Gekkan Shoujo Nozaki-kun – 11

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Boy, there’s sure one hell of a lot going on with this series.

It’s nice when a show you peg as a sleeper comes through, and even nicer when it happens for all the reasons you suspected it might even without knowing the source material.  Gekkan Shoujo Nozaki-kun has been just that, a series that’s handsomely paid off on all the elements that seemed to give it a quirky and genre-busting edge.  Where it’s exceeded my expectations, though, is in just how genuinely subversive it is.

Subversive is a term I don’t use often with anime, because to be frank very few of them rise to the definition.  The ones that do tend to be comedies, and often those with a meta side to their humor – Watamote comes to mind, but an even more obvious example is Jinrui wa Suitai ShimashitaGesshounoku is subversive in a different way, but make no mistake – this series is all about questioning our assumptions and biases when it comes to traditional gender roles.  And not just in the world of manga and anime, but Japanese society in general.  By no means does a series have to be subversive for me to hold it in high esteem, but I certainly have a lot of respect for those that have the ambition to try and the chops to pull it off.

There’s a nice little Hors d’oeuvre featuring Ken-san to start this episode, which doesn’t necessarily break any new ground but does offer a great gag (Nozaki-kun’s idea of “keeping his distance“) and a real sense of just how scarred he was by his time with Miura Maeno.  The meat of the episode is perhaps the strongest chapter yet when it comes to pushing the Nozaki-Sakura paradigm – it pretty much checks off all the cliche boxes like making bentos.  Of course as usual all of this is part of a subverted scenario – Nozaki is trying out various surprises on Sakura to gauge her reactions.  My favorite of these, certainly, was when he made himself her chair at the start of the day.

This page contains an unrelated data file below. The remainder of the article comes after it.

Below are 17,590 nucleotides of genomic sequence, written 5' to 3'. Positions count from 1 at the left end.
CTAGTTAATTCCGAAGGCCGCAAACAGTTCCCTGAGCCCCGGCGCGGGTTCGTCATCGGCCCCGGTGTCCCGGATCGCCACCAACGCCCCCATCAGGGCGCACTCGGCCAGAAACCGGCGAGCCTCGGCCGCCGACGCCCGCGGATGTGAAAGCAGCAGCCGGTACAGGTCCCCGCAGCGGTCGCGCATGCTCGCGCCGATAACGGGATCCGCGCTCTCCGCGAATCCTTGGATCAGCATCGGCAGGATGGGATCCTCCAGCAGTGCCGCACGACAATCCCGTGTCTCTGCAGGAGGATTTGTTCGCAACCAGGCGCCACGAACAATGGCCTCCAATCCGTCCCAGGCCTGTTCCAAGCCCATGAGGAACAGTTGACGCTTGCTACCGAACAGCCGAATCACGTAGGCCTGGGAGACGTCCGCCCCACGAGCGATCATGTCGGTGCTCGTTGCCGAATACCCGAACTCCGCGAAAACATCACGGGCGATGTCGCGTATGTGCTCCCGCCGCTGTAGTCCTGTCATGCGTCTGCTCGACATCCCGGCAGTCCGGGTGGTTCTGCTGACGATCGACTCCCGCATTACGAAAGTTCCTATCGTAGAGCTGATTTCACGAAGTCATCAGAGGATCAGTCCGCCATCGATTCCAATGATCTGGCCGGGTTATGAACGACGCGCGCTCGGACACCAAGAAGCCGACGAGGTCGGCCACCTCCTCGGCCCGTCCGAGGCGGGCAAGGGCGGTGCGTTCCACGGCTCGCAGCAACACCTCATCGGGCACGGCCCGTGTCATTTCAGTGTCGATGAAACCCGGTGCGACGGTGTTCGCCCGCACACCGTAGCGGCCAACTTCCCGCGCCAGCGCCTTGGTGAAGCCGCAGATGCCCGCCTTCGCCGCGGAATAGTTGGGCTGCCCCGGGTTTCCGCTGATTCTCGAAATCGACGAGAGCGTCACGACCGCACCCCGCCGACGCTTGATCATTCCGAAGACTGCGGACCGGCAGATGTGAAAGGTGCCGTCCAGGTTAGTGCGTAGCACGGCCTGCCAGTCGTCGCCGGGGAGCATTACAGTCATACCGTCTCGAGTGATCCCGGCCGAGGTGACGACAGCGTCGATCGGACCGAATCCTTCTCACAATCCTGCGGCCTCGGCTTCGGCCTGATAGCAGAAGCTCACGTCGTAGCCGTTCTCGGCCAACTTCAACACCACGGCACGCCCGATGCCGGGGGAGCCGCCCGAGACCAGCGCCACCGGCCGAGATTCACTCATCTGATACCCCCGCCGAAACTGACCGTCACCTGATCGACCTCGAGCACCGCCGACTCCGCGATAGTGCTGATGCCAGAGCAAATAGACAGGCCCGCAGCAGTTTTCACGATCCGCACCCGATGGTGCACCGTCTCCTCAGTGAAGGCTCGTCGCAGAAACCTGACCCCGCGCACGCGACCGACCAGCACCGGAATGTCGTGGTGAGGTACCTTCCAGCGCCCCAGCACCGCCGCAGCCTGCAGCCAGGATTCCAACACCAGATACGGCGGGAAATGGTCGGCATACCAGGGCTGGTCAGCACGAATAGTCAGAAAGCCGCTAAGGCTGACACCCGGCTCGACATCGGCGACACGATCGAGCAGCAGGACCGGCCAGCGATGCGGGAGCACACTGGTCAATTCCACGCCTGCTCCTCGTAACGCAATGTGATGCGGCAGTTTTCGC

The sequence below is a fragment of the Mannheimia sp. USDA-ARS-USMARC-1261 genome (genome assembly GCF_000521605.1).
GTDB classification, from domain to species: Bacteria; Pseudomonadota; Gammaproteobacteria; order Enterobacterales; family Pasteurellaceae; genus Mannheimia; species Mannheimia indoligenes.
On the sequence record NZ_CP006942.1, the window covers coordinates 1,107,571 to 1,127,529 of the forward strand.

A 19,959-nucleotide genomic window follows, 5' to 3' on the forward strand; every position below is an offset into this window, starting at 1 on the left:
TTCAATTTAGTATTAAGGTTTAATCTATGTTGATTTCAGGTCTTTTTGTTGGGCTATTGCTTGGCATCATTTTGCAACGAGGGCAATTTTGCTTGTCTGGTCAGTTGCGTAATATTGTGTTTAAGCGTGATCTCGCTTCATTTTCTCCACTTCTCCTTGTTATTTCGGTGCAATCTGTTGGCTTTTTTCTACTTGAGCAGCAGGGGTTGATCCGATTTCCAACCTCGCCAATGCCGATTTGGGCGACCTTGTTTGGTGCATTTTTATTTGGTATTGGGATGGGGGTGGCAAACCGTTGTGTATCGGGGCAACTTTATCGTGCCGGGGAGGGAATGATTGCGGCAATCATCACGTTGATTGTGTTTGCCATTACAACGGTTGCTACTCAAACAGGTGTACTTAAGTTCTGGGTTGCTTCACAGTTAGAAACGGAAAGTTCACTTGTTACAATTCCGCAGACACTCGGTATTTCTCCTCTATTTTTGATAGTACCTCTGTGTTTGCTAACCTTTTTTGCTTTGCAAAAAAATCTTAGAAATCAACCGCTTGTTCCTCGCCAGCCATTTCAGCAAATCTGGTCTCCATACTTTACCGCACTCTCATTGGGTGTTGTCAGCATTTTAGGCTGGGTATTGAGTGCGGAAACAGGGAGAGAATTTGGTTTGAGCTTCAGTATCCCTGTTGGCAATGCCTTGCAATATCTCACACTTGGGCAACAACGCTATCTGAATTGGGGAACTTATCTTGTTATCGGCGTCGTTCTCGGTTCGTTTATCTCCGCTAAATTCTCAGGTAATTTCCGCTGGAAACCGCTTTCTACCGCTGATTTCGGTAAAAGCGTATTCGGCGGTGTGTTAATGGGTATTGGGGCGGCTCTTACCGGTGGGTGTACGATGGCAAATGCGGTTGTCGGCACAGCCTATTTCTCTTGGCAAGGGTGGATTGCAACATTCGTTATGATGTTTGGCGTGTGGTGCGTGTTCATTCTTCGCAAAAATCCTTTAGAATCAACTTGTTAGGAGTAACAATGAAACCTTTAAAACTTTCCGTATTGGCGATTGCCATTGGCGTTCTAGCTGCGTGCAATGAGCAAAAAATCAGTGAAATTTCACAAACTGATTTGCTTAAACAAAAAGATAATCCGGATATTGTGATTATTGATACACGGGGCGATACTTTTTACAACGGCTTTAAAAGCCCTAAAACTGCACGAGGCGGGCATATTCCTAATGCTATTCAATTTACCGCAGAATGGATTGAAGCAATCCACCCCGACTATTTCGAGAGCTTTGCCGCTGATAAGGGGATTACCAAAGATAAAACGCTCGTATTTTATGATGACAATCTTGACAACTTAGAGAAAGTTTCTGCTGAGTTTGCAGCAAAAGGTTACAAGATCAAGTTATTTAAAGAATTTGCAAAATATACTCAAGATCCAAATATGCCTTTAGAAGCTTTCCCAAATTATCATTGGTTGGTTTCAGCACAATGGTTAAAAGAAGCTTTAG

The interesting development here comes when Nozaki offers to walk home with Sakura, leaving her seeing potential dangers in every corner.  But the “surprise” is at the very end, when Nozaki says “I just wanted to walk you home” and strides off.  Yes, there’s a research element here too, but as much as anything that’s happened (not counting this week’s preview, which I’d bet is a huge troll) it seems intended to make us take this pairing as a serious possibility.  Normally I’m all for seeing relationship advancement, but I kind of like the fact that Nozaki is totally oblivious to Chiyo’s feelings – it gives Gesshounoku a certain specialness, and seeing them enter into a relationship might make the show as a whole feel a lot more conventional.

It’s the second chapter which for me sets off all the series’ genius points.  Honestly, being Nozaki’s friend is a dangerous and exhausting experience.  Why?  Because everything and everyone is a research opportunity.  I’ve compared Nozaki to a less-annoying Sheldon Cooper before, and if you can imagine Sheldon writing a shoujo manga I really think it fits – there’s this alien quality to Nozaki where the course of normal human emotion seems inexplicable yet fascinating.  He’s an observational writer who betrays no evidence that he’s ever personally touched by the feelings he writes about.  Nozaki-kun is the eternal emotional outsider, yet he’s found an ingenious and often hilarious way to turn this to his advantage.

Of course, this last chapter also works beautifully both in character and comedic terms.  A sudden rainstorm has forced Mikoshiba and Waka to seek shelter at the Nozaki estate, where Hori is already planning to spend the night and work on the manga.  One of the great things about Hori-sempai is that he’s aware of the madness around him in a different way than the rest of the cast is, and he provides a kind of audience proxy in the strange evening that ensues.  We have a first, second and third-year guy, each very different than the other, and the additional angle of Hori needing to keep his involvement in the manga secret.